Representatives from Ameren Illinois attended the Edgar County Board study session Monday, July 20, to brief board members about the construction of a high-voltage transmission line across the …
Representatives from Ameren Illinois attended the Edgar County Board study session Monday, July 20, to brief board members about the construction of a high-voltage transmission line across the county’s southern townships.
Project manager Jim Jontry said the heavy traffic on rural roads will start easing now since the last of the 197 concrete foundations are poured.
“My philosophy is to get the foundation work done as fast as possible because it is the most impactful,” said Jontry. “I want them (the concrete trucks) gone as fast as a I can.”
Completion of the foundations, however, does not mean an end to truck traffic. The contractor is currently hauling steel components for the poles and towers that will support the power lines. Jontry anticipated erection of some towers to start by the end of the week, if the weather permits.
Hauling of the structural components is expected to continue through the end of September. The stringing of the lines follows and the goal is to have the lines energized and carrying electricity sometime in October.
Board member John Chittick voiced concern about the need to close roads for stringing the line during harvest season.
“Residents need to know when roads are likely to be closed,” said Chittick. “It is going to be frustrating for somebody with equipment that can’t easily back up or turn around to come on a closed road and have to sit there for an hour.”
Jontry said road closings will likely be rare and of brief duration since helicopters are used for stringing the power lines.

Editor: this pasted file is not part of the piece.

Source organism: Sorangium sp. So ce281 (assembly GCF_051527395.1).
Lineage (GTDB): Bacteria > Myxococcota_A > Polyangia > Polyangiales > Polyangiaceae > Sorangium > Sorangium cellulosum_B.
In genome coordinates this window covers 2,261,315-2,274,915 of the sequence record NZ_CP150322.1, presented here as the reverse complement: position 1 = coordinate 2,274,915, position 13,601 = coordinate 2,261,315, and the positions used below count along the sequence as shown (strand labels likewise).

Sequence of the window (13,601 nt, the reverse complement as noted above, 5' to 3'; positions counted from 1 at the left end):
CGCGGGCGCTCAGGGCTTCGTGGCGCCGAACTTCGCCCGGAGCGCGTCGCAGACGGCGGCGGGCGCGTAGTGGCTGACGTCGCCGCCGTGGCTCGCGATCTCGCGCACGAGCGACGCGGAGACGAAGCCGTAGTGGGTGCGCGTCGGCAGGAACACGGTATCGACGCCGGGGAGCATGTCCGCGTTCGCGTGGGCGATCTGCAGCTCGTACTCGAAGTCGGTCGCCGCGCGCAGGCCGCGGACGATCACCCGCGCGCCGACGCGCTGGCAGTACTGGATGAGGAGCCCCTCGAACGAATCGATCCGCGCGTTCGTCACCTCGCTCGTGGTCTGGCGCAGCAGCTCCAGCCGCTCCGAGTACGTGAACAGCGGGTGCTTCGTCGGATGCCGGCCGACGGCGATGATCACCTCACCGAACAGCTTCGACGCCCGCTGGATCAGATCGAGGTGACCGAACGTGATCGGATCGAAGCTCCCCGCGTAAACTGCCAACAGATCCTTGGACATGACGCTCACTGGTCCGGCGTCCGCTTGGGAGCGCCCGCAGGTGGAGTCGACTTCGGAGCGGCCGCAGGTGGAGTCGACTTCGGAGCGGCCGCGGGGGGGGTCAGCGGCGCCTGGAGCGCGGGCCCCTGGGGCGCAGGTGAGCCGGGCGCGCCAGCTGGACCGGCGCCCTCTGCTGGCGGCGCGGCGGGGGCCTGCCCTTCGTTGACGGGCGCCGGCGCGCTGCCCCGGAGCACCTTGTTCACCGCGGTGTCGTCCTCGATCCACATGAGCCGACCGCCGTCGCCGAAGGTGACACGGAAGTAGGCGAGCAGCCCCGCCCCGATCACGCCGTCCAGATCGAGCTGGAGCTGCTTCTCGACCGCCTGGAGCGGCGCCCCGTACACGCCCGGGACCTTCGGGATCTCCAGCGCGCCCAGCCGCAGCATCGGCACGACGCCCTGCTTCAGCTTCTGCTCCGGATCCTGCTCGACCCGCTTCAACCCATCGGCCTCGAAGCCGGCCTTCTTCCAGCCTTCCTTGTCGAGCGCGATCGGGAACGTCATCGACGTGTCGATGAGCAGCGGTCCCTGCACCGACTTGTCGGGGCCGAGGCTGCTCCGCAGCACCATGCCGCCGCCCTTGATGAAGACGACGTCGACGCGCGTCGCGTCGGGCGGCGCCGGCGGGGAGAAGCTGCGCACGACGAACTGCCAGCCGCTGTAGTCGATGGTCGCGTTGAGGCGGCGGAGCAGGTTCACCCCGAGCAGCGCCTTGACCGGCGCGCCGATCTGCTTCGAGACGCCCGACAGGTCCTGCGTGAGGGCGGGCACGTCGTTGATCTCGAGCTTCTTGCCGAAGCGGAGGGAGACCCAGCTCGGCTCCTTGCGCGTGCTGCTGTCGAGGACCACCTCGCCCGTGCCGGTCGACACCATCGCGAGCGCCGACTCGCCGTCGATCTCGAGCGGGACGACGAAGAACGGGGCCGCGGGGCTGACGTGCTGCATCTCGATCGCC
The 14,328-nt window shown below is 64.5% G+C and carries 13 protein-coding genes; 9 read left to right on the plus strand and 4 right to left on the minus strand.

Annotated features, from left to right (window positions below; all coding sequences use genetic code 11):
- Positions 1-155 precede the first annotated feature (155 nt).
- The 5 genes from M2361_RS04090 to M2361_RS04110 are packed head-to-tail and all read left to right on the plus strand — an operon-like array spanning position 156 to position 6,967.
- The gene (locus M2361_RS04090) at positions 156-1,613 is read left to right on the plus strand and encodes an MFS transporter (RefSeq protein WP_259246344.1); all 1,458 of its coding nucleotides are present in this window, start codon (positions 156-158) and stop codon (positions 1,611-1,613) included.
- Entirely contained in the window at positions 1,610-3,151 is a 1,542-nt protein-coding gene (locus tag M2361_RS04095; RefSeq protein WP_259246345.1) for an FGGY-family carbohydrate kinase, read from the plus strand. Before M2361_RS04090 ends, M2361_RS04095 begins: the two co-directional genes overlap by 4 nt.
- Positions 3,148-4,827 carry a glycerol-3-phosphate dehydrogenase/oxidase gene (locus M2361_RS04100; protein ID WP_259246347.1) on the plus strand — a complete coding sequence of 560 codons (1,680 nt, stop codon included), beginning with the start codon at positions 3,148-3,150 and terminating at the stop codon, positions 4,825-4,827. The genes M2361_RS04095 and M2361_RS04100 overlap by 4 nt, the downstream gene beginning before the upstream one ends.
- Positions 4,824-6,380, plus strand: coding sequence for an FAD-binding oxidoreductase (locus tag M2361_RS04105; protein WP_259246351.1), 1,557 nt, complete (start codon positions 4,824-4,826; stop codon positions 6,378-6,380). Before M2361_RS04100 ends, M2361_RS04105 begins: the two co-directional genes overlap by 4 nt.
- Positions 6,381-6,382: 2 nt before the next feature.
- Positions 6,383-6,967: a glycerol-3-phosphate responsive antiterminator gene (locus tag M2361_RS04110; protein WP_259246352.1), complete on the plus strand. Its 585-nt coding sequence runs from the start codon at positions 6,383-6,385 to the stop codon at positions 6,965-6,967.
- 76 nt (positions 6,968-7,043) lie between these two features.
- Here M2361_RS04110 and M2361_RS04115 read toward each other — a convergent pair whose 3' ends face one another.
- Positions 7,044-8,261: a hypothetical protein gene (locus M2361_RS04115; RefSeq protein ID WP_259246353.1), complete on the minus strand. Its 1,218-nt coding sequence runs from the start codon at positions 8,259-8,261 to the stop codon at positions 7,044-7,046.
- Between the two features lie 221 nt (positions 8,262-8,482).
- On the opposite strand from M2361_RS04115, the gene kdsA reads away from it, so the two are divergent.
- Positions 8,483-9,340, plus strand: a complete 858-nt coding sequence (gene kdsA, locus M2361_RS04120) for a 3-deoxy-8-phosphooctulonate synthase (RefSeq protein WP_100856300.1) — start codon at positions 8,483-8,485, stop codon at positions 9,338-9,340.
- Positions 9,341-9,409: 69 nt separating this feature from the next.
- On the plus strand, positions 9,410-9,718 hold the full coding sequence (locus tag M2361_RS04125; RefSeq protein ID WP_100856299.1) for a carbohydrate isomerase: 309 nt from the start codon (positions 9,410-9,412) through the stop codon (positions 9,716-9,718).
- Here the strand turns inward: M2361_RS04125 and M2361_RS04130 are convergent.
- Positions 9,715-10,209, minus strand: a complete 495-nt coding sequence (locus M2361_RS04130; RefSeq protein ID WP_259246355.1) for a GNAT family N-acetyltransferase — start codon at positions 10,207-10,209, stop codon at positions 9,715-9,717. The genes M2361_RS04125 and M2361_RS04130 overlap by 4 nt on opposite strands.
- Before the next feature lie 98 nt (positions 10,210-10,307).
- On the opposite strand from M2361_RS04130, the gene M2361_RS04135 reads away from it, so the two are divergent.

Leah Dettmers, Specialist Stakeholder Relations, said information about anticipated closings can be posted through Ameren’s social media with links to the county’s online presence.
Board member Karl Farnham Jr. revisited an issue from a month ago when a heavy rain floated the contractor’s heavy timbers off site and blocked a stream causing flooding. He said the contractor did not wait for conditions to dry before resuming work resulting in unnecessary damage to both public infrastructure and private property.
“That’s damage that’s going to be there for several years,” said Farnham.
Adding, he recently drove through the work area and found places where the contractor is still not using planks for heavy equipment to cross ditches.
“You need to make sure the people working for you are not abusing the roads of Edgar County or the rights of the people of Edgar County,” Farnham said.
Jontry replied there are weekly meetings with the subcontractors emphasizing safety issues, and Ameren is working closely with the Edgar County Highway Department to document damage and schedule repairs.
In another matter, Edgar County Chief Deputy Dereck Weston anticipates returning inmates to the jail during the final week of July. He noted some details are still being worked out, and the corrections officers are taking training for certification in food handling in order to feed inmates. The jail will only hold males. Any female inmates will continue to be housed at the Clark County Jail.
Weston also discussed measures related to COVID-19 protections at the jail such as sealing off the dispatch area from the rest of the facility. He said all people getting booked into the jail have their temperature taken and masks are available.
“We have taken a couple of people for testing,” Weston said.